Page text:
We are bombarded these days with talk of energy efficiency in our homes and buildings, but do you really know the basics? Here are the principle tenants of designing an energy efficient home.
BASIX. The Building Sustainability Index (BASIX) is the energy efficiency legislation in New South Wales that requires all residential buildings to comply with minimum benchmarks in various areas relating to energy efficiency. Don’t blame Council- this is state government legislation with which all residential projects in NSW must comply.
Thermal Comfort. This is the first BASIX category. It relates to the means by which we can keep you comfortable inside your home, making it less likely that you will switch on the heating or cooling. There are several methods that go towards achieving a good level of thermal comfort:
– Orientation. Where possible, keep the long axis of your home’s living areas facing north, and minimize your window areas to the west and east (where heat gain is a problem in the summer) and the south (where heat loss occurs in winter).
– Thermal Mass. Creating a thermal mass that the sun can get to during the day in winter will allow it to then release that heat back into the house at night. A thermal mass can be obtained by building on a concrete slab or exposing masonry walls inside.
– Glazing. If you can, install double glazed windows. These will very effectively retain the heat in the house in the winter. For summer consider some kind of external shading. This can be a pergola with a deciduous vine or a retractable awning.
– Insulation. Utilise insulation everywhere that you possibly can- in the walls, under the floor, above the ceiling, under the roof- to ensure that your home is wrapped in a warm blanket. Avoid gaps!
– Roof Overhangs. It is important to ensure that every north, east and west window in your home is shaded by an eaves overhang. In the Southern Highlands an overhang of about 60 or 70 cms will block the higher angled summer sun while still allowing in the lower angled winter sun for the best of both worlds.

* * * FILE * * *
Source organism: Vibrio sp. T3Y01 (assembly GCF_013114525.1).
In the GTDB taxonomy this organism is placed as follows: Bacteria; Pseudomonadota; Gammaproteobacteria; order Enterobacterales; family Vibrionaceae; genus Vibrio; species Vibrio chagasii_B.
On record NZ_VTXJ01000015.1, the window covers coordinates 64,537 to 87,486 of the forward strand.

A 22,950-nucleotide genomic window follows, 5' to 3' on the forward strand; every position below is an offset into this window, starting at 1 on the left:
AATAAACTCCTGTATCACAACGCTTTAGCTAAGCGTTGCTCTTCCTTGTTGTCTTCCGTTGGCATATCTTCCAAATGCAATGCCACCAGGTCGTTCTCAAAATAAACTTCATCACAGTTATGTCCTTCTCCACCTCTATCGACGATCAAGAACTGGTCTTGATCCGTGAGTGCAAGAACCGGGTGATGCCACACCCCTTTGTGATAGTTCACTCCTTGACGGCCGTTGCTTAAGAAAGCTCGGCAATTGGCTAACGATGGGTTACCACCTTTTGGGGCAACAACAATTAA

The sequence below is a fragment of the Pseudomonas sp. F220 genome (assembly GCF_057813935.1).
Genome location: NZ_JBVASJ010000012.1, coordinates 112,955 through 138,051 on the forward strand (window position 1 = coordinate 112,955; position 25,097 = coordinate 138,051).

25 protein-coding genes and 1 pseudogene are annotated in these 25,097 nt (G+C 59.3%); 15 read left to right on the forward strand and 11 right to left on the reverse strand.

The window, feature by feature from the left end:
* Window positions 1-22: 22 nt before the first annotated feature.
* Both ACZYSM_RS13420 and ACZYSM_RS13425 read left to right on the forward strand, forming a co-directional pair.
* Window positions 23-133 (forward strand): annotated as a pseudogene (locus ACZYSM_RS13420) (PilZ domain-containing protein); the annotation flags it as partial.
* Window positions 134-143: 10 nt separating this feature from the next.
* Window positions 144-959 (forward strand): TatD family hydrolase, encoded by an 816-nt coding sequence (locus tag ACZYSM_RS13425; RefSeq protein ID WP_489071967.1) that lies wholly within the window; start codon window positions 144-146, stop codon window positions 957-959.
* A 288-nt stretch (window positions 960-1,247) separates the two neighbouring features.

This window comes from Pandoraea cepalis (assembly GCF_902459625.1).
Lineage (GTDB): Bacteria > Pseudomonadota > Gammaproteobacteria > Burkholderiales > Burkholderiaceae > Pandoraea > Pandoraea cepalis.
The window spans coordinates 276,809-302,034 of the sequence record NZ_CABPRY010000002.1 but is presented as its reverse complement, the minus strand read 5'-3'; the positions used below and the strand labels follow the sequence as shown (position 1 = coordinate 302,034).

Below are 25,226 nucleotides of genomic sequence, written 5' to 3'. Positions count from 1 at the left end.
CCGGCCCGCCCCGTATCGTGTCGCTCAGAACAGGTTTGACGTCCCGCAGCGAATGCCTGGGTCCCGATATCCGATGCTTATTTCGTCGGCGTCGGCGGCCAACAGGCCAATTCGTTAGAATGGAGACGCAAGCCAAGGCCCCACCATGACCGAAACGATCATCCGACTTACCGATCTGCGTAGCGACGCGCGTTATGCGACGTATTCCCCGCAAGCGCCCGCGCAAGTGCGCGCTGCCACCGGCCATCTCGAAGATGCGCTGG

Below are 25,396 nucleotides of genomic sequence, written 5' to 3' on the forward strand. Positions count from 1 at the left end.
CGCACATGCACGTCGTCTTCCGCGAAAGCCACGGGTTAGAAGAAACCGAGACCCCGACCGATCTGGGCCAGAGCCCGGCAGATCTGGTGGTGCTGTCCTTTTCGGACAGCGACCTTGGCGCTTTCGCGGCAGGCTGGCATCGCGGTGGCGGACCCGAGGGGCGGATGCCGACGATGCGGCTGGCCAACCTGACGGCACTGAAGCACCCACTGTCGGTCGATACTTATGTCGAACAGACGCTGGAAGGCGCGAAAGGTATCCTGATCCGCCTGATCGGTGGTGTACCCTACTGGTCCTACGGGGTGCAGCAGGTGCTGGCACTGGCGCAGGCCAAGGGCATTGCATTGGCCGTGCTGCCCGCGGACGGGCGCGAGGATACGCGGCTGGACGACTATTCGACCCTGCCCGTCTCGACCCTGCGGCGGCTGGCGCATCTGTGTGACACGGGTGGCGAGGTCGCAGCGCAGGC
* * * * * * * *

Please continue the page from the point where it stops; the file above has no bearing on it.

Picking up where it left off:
Energy. This is the second BASIX category. Ensuring that your home draws as little power as possible will not only be kinder to the environment and our natural resources, but also to your hip pocket as electricity prices soar. The use of low energy light globes, natural methods of drying clothes, air conditioning systems with high star ratings and a low energy hot water system (such as solar or heat pump) will gain you a good score for energy use.
Water. This is the final BASIX category. Gone are the days when Councils did not allow the installation of water tanks- for new homes it is now mandatory for new homes. Other methods of conserving water in your home include installing highly rated taps, showerheads, toilets and appliances (washing machines, dishwashers), collecting water from your entire roof and reusing it not only on the garden but for your laundry, toilets and other outlets in the home, and collecting and reusing grey water from the sinks and washing machine.
Your local architect can ensure that your new home will be as energy efficient as possible, keeping the costs of running your household as low as possible and contributing towards conserving the environment.